Barnes looms as super-sub against Lions
Berrick Barnes rates it the biggest rugby match on earth since the 2011 World Cup final but won't mind if he watches the kick-off from the Suncorp Stadium bench.
Five days out from the first Test against the British and Irish Lions, Wallabies utility back Barnes is happy to continue in his 2013 identity as a super-sub if required by coach Robbie Deans.
Barnes has enjoyed great success as a second-half impact player for the NSW Waratahs, helping steal wins over the Stormers and Brumbies, and looms as a likely Australian closer against the Lions on Saturday night.
While the 27-year-old is vying for the No.15 jersey with Kurtley Beale, and no sportsmen want to be benched, the reserve role - probing for holes against a tiring defence - is one he'd embrace.
"Everyone likes to start, there's obviously a lot of prestige associated with that, but I firmly believe that it doesn't really matter," Barnes said.
"I firmly believe it's a 23-man squad which will get this thing done.
"Games are decided in the last 10 minutes and often it's whoever has got the strong bench and finishes the game the better that comes out on top.
"Whoever is on our bench on Saturday night is going to have a big role in front of them when they come onto the pitch.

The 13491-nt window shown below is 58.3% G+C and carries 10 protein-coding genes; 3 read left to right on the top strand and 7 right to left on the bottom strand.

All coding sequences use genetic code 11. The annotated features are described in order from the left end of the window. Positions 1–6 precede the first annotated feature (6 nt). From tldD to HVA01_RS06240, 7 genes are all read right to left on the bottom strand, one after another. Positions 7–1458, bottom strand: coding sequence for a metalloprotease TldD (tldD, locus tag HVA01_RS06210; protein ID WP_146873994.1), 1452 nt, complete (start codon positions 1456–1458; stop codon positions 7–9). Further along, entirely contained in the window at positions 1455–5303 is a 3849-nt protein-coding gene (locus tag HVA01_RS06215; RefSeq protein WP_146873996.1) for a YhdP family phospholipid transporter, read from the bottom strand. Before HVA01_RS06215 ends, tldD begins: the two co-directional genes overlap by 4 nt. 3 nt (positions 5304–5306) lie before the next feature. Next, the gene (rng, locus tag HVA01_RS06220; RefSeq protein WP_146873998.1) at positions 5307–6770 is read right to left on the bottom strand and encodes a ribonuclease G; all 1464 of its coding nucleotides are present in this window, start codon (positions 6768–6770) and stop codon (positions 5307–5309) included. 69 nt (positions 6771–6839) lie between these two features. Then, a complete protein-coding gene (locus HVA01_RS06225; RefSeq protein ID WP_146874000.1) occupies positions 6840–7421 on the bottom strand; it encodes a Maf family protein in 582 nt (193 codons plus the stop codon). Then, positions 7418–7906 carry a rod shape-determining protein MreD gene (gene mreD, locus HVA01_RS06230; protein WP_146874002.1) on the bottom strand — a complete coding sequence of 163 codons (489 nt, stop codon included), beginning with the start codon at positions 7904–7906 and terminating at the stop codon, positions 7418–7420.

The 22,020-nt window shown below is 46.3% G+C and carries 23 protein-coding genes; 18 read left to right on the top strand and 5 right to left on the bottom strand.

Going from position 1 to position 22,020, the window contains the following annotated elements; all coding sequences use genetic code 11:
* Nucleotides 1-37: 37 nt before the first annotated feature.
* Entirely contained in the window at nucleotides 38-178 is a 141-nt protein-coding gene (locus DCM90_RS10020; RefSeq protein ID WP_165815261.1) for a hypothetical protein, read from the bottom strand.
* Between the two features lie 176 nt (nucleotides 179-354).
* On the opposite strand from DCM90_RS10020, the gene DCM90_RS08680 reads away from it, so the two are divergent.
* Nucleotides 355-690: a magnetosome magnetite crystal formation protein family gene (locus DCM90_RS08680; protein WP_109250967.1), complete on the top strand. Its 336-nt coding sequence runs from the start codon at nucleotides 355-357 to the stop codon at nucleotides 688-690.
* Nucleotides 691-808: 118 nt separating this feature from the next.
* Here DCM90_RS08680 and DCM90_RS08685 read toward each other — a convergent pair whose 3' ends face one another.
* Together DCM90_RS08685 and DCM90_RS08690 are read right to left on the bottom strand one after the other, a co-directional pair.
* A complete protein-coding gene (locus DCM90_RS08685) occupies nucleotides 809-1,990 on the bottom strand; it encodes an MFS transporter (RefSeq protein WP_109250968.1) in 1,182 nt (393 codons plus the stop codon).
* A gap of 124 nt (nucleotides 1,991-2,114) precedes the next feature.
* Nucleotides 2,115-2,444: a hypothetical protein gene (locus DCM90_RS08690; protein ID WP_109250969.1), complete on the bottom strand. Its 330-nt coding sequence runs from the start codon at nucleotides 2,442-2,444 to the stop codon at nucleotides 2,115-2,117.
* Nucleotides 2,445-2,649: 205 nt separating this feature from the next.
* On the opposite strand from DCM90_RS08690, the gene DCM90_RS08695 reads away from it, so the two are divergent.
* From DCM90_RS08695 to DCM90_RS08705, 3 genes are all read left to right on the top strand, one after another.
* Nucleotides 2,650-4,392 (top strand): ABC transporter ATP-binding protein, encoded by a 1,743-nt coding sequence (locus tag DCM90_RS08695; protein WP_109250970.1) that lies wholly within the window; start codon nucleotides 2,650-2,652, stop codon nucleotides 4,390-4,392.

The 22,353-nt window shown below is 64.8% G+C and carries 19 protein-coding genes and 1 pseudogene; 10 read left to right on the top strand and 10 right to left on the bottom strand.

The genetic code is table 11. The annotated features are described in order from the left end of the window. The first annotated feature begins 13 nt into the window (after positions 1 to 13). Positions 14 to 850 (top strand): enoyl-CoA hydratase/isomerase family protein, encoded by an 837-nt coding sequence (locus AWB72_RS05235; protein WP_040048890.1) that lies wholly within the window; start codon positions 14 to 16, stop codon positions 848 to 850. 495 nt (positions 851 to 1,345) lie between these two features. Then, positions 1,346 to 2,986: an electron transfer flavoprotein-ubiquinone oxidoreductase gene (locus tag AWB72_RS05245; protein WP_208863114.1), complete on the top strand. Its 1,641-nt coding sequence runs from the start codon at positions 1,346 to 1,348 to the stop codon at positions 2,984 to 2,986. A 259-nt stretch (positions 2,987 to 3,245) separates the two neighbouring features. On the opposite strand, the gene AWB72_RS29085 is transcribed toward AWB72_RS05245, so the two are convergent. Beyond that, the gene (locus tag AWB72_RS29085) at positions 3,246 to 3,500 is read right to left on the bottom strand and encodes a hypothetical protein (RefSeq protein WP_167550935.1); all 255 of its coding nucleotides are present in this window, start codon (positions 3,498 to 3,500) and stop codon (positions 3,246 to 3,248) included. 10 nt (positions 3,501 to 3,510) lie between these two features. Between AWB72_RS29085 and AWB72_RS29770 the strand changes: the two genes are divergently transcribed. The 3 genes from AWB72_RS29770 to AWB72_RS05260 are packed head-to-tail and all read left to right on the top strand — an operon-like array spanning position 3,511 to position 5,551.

"As we've seen in the last few (tour) games both sides have been out on their feet after 40 and I'd say the Test match intensity ... will be up a step."
Barnes did start his last Test, his 50th, but showed his game-breaking ability by throwing a last-minute cut-out pass which sparked Beale's match-winning try against Wales in Cardiff.
He's been training mainly at fullback in Camp Wallaby but has also been covering five-eighth and inside centre.
With underdone trio James O'Connor, Pat McCabe and Beale all favourites to start against the Lions despite match fitness concerns, Barnes' closing talents would no doubt be important for Australia.
The laidback Kingaroy product highlighted how much the compact three-Tests series meant to the Wallabies.
"This is the biggest game in the world since probably the World Cup," said Barnes on Monday. "You feel the build up and I actually think there's more excitement about this game and this series then there has been for that World Cup.
"Every publican in the street is bloody stoked."
Barnes couldn't help but laugh when a British journalist quizzed him about the Lions' relevance and perennial northern hemisphere questions about their touring future.
"I don't know why you have that debate," he said. "I think it's the best thing that you guys do, I think it's fantastic.
"Why would you want to wreck 120-odd years of history?"